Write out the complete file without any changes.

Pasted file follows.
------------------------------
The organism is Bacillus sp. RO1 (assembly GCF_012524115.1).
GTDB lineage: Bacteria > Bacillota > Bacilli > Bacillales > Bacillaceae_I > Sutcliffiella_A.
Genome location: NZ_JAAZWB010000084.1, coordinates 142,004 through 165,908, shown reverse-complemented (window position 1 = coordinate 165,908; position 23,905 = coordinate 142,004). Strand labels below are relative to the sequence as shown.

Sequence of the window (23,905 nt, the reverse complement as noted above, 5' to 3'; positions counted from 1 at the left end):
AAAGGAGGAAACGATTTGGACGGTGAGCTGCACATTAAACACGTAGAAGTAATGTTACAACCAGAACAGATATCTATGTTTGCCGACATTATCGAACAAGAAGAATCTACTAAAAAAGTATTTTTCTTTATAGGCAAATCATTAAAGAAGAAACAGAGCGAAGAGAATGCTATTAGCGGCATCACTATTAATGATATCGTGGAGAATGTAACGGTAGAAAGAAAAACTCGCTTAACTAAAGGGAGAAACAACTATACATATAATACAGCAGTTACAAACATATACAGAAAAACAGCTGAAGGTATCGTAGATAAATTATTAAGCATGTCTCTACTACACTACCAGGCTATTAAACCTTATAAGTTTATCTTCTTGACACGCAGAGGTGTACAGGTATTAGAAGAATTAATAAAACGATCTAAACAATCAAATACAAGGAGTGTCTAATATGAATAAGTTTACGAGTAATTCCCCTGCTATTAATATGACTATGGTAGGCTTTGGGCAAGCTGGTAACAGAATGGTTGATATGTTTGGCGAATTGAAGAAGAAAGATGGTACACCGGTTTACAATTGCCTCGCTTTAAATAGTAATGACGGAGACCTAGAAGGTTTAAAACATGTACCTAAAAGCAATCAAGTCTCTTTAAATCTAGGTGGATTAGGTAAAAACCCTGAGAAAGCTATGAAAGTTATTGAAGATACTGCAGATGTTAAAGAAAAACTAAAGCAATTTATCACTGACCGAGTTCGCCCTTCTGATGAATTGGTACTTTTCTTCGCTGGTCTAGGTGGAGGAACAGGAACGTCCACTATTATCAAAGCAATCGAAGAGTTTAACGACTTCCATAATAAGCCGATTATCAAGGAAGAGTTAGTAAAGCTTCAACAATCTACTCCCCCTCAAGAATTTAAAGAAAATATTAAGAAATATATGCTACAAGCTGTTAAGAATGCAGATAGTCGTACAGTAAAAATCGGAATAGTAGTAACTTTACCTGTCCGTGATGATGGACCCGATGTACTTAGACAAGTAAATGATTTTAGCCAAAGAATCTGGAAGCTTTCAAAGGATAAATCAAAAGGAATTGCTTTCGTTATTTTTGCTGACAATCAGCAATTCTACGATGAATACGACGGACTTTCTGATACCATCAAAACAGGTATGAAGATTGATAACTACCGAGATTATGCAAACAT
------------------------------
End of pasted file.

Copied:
The organism is Bacillus sp. RO1 (assembly GCF_012524115.1).
GTDB lineage: Bacteria > Bacillota > Bacilli > Bacillales > Bacillaceae_I > Sutcliffiella_A.
Genome location: NZ_JAAZWB010000084.1, coordinates 142,004 through 165,908, shown reverse-complemented (window position 1 = coordinate 165,908; position 23,905 = coordinate 142,004). Strand labels below are relative to the sequence as shown.

Sequence of the window (23,905 nt, the reverse complement as noted above, 5' to 3'; positions counted from 1 at the left end):
AAAGGAGGAAACGATTTGGACGGTGAGCTGCACATTAAACACGTAGAAGTAATGTTACAACCAGAACAGATATCTATGTTTGCCGACATTATCGAACAAGAAGAATCTACTAAAAAAGTATTTTTCTTTATAGGCAAATCATTAAAGAAGAAACAGAGCGAAGAGAATGCTATTAGCGGCATCACTATTAATGATATCGTGGAGAATGTAACGGTAGAAAGAAAAACTCGCTTAACTAAAGGGAGAAACAACTATACATATAATACAGCAGTTACAAACATATACAGAAAAACAGCTGAAGGTATCGTAGATAAATTATTAAGCATGTCTCTACTACACTACCAGGCTATTAAACCTTATAAGTTTATCTTCTTGACACGCAGAGGTGTACAGGTATTAGAAGAATTAATAAAACGATCTAAACAATCAAATACAAGGAGTGTCTAATATGAATAAGTTTACGAGTAATTCCCCTGCTATTAATATGACTATGGTAGGCTTTGGGCAAGCTGGTAACAGAATGGTTGATATGTTTGGCGAATTGAAGAAGAAAGATGGTACACCGGTTTACAATTGCCTCGCTTTAAATAGTAATGACGGAGACCTAGAAGGTTTAAAACATGTACCTAAAAGCAATCAAGTCTCTTTAAATCTAGGTGGATTAGGTAAAAACCCTGAGAAAGCTATGAAAGTTATTGAAGATACTGCAGATGTTAAAGAAAAACTAAAGCAATTTATCACTGACCGAGTTCGCCCTTCTGATGAATTGGTACTTTTCTTCGCTGGTCTAGGTGGAGGAACAGGAACGTCCACTATTATCAAAGCAATCGAAGAGTTTAACGACTTCCATAATAAGCCGATTATCAAGGAAGAGTTAGTAAAGCTTCAACAATCTACTCCCCCTCAAGAATTTAAAGAAAATATTAAGAAATATATGCTACAAGCTGTTAAGAATGCAGATAGTCGTACAGTAAAAATCGGAATAGTAGTAACTTTACCTGTCCGTGATGATGGACCCGATGTACTTAGACAAGTAAATGATTTTAGCCAAAGAATCTGGAAGCTTTCAAAGGATAAATCAAAAGGAATTGCTTTCGTTATTTTTGCTGACAATCAGCAATTCTACGATGAATACGACGGACTTTCTGATACCATCAAAACAGGTATGAAGATTGATAACTACCGAGATTATGCAAACAT